In the health care fraud case before Irizarry, a transcript of the June court appearance showed she grilled Assistant U.S. Attorney F. Turner Buford, who told the court that TRULINCS lacked functioning to filter out certain emails.
Irizarry said she found it “hard to believe” the government could not devise a “simple program” to filter out certain correspondence.
And though Buford said the government was not interested in reading attorney-client emails, Irizarry called the claim “hogwash.”
“You’re going to tell me you don’t want to know what your adversary’s strategy is? What kind of a litigator are you then? Give me a break,” she said.
The judge said the prosecution’s budget, under the executive branch, was much larger than budgets for the courts or defense counsel. “So forgive me if I’m not overly sympathetic to the issue of the government having to put up a taint team,” she said.
Ross’s decision came in the government’s case against Thomas DiFiore, who was allegedly connected to the organized crime family linked to the high-profile 1978 robbery of a Lufthansa jet at John F. Kennedy International Airport, a heist that was featured in the film “Goodfellas.” Ross said she sympathized with the defense concerns but concluded there was “insufficient legal basis” to say the absence of such a medium breached DiFiore’s Sixth Amendment right to counsel.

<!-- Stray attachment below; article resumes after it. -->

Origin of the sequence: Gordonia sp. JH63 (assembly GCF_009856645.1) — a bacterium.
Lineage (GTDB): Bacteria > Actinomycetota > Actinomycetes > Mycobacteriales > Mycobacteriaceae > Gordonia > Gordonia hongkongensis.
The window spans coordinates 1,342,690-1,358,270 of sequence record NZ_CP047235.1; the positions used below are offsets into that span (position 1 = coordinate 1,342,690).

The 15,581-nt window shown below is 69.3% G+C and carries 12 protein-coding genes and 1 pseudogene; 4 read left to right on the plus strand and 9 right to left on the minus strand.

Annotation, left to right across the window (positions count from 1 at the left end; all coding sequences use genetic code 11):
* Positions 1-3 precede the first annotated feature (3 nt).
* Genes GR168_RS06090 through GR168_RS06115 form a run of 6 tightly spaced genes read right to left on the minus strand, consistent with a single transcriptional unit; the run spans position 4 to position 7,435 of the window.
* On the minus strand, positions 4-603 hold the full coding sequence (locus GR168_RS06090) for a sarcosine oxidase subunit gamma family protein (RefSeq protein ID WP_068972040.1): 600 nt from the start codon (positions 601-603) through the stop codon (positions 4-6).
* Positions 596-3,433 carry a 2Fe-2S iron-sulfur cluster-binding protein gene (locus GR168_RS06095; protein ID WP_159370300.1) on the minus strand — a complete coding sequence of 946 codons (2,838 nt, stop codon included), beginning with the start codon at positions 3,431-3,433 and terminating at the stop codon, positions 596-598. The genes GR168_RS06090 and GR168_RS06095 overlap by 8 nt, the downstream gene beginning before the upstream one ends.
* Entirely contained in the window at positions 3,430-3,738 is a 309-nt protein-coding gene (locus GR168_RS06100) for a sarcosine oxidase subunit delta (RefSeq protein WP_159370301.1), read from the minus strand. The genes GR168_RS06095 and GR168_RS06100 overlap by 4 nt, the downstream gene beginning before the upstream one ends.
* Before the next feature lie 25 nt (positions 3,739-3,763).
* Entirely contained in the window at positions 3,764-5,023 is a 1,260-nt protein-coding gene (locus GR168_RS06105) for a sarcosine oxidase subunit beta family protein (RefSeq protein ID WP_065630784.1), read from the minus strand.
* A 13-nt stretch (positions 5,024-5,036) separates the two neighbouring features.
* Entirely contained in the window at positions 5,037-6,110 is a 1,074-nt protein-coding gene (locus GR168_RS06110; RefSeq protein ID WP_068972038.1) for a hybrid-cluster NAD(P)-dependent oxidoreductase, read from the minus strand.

The judge said DiFiore did not allege any interference through other communication methods, other than counsel’s “expending time and funds on traveling to visit him and the inconvenience of having to arrange phone calls in advance.”
By launching TRULINCS, the Bureau of Prisons “significantly increased” an inmate’s ability to communicate with the outside world, including with their counsel, even if not currently in a privileged form,” the judge said.
She added it would be “a welcome development” if TRULINCS could be improved to segregate attorney-client communications.
In an interview, Bruce Green, a professor at Fordham University School of Law specializing in ethics and criminal law, said lawyers representing prisoners can face logistical and financial constraints that trip up regular attorney-client contact. “The ethical expectations get watered down in criminal cases, because as a practical matter you can’t demand lawyers do what ethics rules say they supposed to do,” Green said, adding that the email policy was an example of that relaxed expectation.